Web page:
What if I added very similar “data chunking” to “my” tests, i.e. just zstd/lz4, my filters, and all that split into independent chunks? Here’s without chunks, plus graphs for 64KB, 256KB, 1MB, 4MB chunk sizes:

It is a bit crowded, but you can see how splitting data into 4MB chunks practically does not lose any compression ratio, yet manages to make LZ4 decoding quite a bit faster. With much smaller chunk sizes of 64KB, the compression ratio loss seems to be “maybe too large” (still way better than without any data filtering though). It feels like chunk size of 1MB is quite good: very small compression ratio loss, good decompression speedup:

So this is another trick that is not directly related to Blosc: splitting up your data into separate 256KB-1MB chunks might be worth doing. Not only this would enable operating on chunks in parallel (if you wish to do that), but also it speeds things up, especially decompression. The reason being that the working set memory needed to do decompression now neatly fits into CPU caches.

Update: “bytedelta” filter in Blosc 2.8

Something quite amazing happened: seemingly after reading this same blog post and the previous one, Blosc people added a new filter called “bytedelta”, that, well, does exactly what you’d think it would – it is delta encoding. Within Blosc, you would put a “shuffle” (“split bytes” in my posts) filter, followed by a “bytedelta” filter.

This just shipped in Blosc 2.8.0, and they have an in-depth blog post testing it on ERA5 data sets, a short video, and a presentation at LEAPS Innov WP7 (slides). That was fast!

So how does it compare?

  • Thick solid lines are Blosc shuffle+bytedelta, for the three bases of Blosc built-in BLZ compression, as well as Blosc using LZ4 and Zstd compression.
  • For comparison, Blosc with just shuffle filter are dashed lines of the same color.
  • There’s also “my own” filter from previous post using LZ4 and Zstd and splitting into 1MB chunks on the graph for comparison.

So, Blosc bytedelta filter helps compression ratio a bit in BLZ and LZ4 cases, but helps compression ratio a lot when using Zstd. It is a sligth loss of compression ratio compared to best result we have without Blosc (Blosc splits data into ~256KB chunks by default), and a bit slower too, probably because the “shuffle” and “bytedelta” are separate filters there instead of combined filter that does both in one go.

But it’s looking really good! This is a great outcome. If you are using Blosc, check whether “shuffle” + “bytedelta” combination works well on your data. It might! Their own blog post has way more extensive evaluation.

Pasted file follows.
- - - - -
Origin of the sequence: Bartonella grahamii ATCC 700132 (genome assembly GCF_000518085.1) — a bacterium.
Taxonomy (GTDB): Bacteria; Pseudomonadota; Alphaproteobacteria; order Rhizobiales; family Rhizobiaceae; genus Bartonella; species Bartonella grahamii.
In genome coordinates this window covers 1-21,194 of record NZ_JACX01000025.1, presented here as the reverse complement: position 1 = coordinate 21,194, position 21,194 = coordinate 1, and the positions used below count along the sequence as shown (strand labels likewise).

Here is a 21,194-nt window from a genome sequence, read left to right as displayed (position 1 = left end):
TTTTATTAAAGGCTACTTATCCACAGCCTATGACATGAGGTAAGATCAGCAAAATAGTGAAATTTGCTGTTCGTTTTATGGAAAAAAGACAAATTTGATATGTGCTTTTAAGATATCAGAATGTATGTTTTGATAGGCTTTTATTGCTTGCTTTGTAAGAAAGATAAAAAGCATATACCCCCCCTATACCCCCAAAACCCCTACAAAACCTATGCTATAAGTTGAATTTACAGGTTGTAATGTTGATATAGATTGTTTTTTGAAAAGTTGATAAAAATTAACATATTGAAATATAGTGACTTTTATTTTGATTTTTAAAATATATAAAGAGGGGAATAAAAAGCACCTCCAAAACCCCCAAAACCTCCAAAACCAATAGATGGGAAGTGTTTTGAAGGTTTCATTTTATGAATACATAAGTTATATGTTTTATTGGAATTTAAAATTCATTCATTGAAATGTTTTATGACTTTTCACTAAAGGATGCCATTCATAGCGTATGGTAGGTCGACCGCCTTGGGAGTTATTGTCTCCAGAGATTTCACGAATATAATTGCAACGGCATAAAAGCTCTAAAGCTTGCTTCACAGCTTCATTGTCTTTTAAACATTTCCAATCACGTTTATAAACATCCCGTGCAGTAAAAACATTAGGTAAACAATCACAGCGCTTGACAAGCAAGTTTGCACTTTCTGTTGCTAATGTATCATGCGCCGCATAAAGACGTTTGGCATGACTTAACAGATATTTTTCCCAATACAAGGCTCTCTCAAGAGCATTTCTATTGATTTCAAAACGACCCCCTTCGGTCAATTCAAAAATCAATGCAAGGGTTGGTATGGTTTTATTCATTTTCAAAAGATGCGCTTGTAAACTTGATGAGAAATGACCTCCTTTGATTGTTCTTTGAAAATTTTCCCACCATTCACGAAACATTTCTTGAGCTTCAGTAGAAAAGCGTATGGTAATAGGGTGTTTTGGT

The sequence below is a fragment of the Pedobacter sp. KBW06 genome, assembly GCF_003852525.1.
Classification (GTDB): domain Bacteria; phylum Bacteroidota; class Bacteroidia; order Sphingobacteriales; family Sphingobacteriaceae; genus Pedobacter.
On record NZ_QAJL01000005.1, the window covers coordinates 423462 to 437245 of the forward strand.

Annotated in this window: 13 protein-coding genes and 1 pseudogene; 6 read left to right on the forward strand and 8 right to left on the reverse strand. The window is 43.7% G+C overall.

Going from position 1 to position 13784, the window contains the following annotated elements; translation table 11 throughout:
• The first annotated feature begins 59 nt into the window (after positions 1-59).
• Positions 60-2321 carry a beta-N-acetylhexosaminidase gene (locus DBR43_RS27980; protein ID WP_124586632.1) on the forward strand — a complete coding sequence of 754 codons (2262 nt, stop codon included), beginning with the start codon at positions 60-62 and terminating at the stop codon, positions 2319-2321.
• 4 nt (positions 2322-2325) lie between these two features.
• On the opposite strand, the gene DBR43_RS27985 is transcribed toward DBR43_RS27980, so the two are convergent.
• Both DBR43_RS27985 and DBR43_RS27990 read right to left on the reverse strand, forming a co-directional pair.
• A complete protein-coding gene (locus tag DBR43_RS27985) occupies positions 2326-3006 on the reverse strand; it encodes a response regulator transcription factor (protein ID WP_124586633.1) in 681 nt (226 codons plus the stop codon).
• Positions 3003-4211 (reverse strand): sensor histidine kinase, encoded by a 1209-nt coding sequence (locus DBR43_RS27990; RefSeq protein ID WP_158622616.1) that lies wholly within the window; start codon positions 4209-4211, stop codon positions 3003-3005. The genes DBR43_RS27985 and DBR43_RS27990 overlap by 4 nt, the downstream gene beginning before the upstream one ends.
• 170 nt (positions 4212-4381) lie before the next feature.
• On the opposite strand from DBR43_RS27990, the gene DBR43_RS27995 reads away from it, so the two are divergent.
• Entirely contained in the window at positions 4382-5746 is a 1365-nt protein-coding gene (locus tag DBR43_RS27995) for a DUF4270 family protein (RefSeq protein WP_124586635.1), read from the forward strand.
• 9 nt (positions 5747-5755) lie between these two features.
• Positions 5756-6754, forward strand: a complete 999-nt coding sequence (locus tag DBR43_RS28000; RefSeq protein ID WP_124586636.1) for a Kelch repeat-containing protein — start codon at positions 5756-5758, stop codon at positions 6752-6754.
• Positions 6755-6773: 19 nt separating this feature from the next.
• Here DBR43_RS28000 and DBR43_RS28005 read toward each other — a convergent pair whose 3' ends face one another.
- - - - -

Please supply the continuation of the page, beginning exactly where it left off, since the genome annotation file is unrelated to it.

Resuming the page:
Aside: “reinventing the wheel”

Several comments I saw about this whole blog post series were along the lines of “what’s the point; all of these things were already invented”. And that is true! I am going down this rabbit hole mostly for my own learning purposes, and just writing them down because… “we don’t ask why, we ask why not”.

I have already learned a bit more about compression, data filtering and SIMD, so yay, success. But also:

  • The new “bytedelta” filter in Blosc 2.8 is very directly inspired by this blog post series. Again, this is not a new invention; delta encoding has been around for many decades. But a random post on the interwebs can make someone else go “wait, turns out we don’t have this trick, let’s add it”. Nice!
  • After writing part 7 of these series, I looked at OpenEXR code again, saw that while they do have Intel SSE optimizations for zip-compressed .exr files reading, they do not have ARM NEON paths. So I added those, and that makes loading .exr files that use zip compression almost 30% faster on a Mac M1 laptop. That shipped in OpenEXR 3.1.6, yay!

So I don’t quite agree with some random internet commenters saying “these posts are garbage, all of this has been invented before”. The posts might be garbage, true, but 1) I’ve learned something and 2) improvements based on these posts have landed into two open source software libraries by now.

Don’t pay too much attention to internet commenters.

Conclusions

Blosc is pretty good!

I do wonder why they only have a “shuffle” filter built-in though (there’s also “delta” but it’s really some sort of “xor”). At least on my data, “shuffle + actual delta” would result in much better compression ratio. Without having that filter, blosc loses to the filter I have at the end of previous post in terms of compression ratio, while being roughly the same in performance (after I apply 1MB data chunking in my code). Update: since 2.8 Blosc has a “bytedelta” filter; if you put that right after “shuffle” filter then it gets results really close to what I’ve got in the previous post.